Shoulder and neck pain and dysfunction are among some of the most common complaints of the overhead athlete and desk-bound worker
The scapula serves as our shoulder’s stable base. We need a strong and stabilized scapula in order for our shoulder joint to move properly.
An increase in the activitiy of upper trapezius, pec minor, and levator scapula, combined with a decrease in the acitivity of lower and middle trapezius and serratus anterior results in dysfunction.
These dysfunctions in scapular motion can result in shoulder impingement and rotator cuff tendinopathy.
An absolute rotator cuff killer that hits the infraspinatus and teres minor isometrically, concentrically, and eccentrically.
HOW TO PERFORM:
Keep your elbows and hands against the wall. Maintain tension in the theraband the ENTIRE TIME.
As you move one arm up (right hand for example), ensure that your left hand is anchored and doesn’t move, this will isometrically challenge your left rotator cuff.
As you move your right hand up, make sure to move in a curved “C” pattern. This allows you to eccentrically and then concentrically challenge the right rotator cuff.
I like to shoot for 3 “in and outs” per side on the way up, and then 3 more on the way down. That’s 1 rep. I shoot for 5 reps before taking a break and boy, will you feel the burn!
The middle and lower trapezius are just as important during overhead exercises to promote optimal mechanics. More importantly, we have to learn how to activate the trapezius as a stabilizer, rather than a mobilizer, during certain glenohumeral joint motions.
we have to train our scapular stabilizers and rotator cuff to be strong in this position!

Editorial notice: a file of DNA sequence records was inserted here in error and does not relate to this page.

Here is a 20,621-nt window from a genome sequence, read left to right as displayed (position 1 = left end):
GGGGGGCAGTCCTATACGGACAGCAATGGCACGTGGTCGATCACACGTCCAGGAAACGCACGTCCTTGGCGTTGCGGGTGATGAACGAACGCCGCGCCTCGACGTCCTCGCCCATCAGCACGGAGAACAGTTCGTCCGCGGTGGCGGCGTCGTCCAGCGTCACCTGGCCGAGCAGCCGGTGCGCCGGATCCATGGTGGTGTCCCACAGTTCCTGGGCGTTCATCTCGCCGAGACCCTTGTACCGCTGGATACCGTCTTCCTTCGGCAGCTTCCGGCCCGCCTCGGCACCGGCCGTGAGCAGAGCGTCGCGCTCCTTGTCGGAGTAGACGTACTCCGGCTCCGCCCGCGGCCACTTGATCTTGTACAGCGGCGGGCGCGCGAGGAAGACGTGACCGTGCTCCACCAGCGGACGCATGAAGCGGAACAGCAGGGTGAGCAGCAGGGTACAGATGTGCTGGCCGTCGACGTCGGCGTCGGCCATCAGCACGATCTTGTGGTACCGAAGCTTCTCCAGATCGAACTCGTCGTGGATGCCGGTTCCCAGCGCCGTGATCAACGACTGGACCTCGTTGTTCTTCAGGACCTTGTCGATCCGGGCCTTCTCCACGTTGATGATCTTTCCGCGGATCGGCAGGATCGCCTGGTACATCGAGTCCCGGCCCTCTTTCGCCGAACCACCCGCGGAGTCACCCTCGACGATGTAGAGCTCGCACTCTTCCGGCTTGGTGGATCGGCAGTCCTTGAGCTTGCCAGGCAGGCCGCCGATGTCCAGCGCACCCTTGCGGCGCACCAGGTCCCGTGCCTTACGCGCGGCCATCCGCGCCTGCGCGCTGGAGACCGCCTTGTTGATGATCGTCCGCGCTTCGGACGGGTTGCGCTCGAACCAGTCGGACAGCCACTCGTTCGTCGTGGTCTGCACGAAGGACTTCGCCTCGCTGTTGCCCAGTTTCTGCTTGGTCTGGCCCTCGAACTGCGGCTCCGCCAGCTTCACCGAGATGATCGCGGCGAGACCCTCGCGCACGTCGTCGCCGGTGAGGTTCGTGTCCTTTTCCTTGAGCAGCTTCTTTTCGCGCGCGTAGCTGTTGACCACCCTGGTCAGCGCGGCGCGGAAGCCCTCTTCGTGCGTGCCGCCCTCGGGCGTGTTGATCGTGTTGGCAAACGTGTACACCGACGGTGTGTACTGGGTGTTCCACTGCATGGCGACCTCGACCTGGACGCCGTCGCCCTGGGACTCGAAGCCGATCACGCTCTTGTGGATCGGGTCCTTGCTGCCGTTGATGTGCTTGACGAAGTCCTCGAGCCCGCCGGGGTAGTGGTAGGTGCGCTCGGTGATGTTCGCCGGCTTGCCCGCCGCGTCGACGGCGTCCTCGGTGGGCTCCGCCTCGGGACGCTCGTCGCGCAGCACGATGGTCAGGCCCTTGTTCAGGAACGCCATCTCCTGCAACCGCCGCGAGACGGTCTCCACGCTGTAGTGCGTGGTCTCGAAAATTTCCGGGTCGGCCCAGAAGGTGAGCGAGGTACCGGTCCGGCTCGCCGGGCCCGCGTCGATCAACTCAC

Be sure to avoid hiking your shoulders into your ears and keep your elbow relatively stable with as little movement as possible during this exercise.
great way to train proper shoulder muscle recruitment under heavy load. You need good lower trapezius, serratus anterior, and upper trapezius muscle activation to maintain a stable, upwardly rotated scapula.
Making sure to maintain a nice window of space between your neck and shoulder is a great way to ensure you’re not excessively using your upper traps.
Trapezius Muscle Balancing Exercises
The prone and side lying positions decrease the upper trap’s activation as a postural muscle. When you stand, the upper trap is more active as its working against gravity. Laying on your stomach or side eliminates the effects of gravity and can decrease excessive activation!
PREHAB SHOULDER WARMUP
Your warm-up should always incorporate priming your nervous system and target muscles for your specific lifts
1) Face-Pull: This exercise is a modified row movement. It targets the RHOMBOIDS and more importantly, the MIDDLE TRAPEZIUS to get good activation. Additionally, EMG studies have shown that the face-pull has one of the highest average and peak EMG activities for the posterior AND middle deltoids, too!
2) Shoulder external rotation in a 90/90 position: This exercise achieves concentric, eccentric, and isometric activation throughout. It also induces the exact same shoulder position of any overhead movement like the press or snatch.
3) Resisted Y-Upward Rotation: This exercise primes your serratus anterior, upper traps, AND lower traps due to the particular angle of the arm in the scapular plane.
Why not join one of our resistance band or strength classes and in cooperate shoulder prehab into your routine today. Email firstname.lastname@example.org to find out more.